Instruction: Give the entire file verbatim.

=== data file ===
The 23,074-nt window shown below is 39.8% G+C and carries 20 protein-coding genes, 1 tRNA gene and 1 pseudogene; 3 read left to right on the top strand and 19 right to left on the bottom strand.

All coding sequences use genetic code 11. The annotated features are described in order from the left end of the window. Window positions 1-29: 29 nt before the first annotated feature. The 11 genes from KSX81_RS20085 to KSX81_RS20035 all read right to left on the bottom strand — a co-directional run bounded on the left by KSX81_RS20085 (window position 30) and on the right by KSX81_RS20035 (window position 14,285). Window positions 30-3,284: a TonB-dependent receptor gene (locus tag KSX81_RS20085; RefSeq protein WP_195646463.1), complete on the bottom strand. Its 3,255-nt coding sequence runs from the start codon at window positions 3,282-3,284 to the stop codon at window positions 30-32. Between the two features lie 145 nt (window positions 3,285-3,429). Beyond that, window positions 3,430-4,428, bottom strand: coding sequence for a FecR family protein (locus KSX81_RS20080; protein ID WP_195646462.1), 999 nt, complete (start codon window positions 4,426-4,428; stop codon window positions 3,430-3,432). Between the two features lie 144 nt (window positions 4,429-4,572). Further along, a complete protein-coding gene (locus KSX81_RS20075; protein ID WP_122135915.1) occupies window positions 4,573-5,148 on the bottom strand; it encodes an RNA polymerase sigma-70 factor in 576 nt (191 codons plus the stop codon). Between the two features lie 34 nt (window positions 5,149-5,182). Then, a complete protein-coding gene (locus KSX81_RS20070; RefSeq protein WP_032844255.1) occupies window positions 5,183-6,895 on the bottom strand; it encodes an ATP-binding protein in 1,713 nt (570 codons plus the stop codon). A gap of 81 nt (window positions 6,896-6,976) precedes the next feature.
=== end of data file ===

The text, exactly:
The 23,074-nt window shown below is 39.8% G+C and carries 20 protein-coding genes, 1 tRNA gene and 1 pseudogene; 3 read left to right on the top strand and 19 right to left on the bottom strand.

All coding sequences use genetic code 11. The annotated features are described in order from the left end of the window. Window positions 1-29: 29 nt before the first annotated feature. The 11 genes from KSX81_RS20085 to KSX81_RS20035 all read right to left on the bottom strand — a co-directional run bounded on the left by KSX81_RS20085 (window position 30) and on the right by KSX81_RS20035 (window position 14,285). Window positions 30-3,284: a TonB-dependent receptor gene (locus tag KSX81_RS20085; RefSeq protein WP_195646463.1), complete on the bottom strand. Its 3,255-nt coding sequence runs from the start codon at window positions 3,282-3,284 to the stop codon at window positions 30-32. Between the two features lie 145 nt (window positions 3,285-3,429). Beyond that, window positions 3,430-4,428, bottom strand: coding sequence for a FecR family protein (locus KSX81_RS20080; protein ID WP_195646462.1), 999 nt, complete (start codon window positions 4,426-4,428; stop codon window positions 3,430-3,432). Between the two features lie 144 nt (window positions 4,429-4,572). Further along, a complete protein-coding gene (locus KSX81_RS20075; protein ID WP_122135915.1) occupies window positions 4,573-5,148 on the bottom strand; it encodes an RNA polymerase sigma-70 factor in 576 nt (191 codons plus the stop codon). Between the two features lie 34 nt (window positions 5,149-5,182). Then, a complete protein-coding gene (locus KSX81_RS20070; RefSeq protein WP_032844255.1) occupies window positions 5,183-6,895 on the bottom strand; it encodes an ATP-binding protein in 1,713 nt (570 codons plus the stop codon). A gap of 81 nt (window positions 6,896-6,976) precedes the next feature.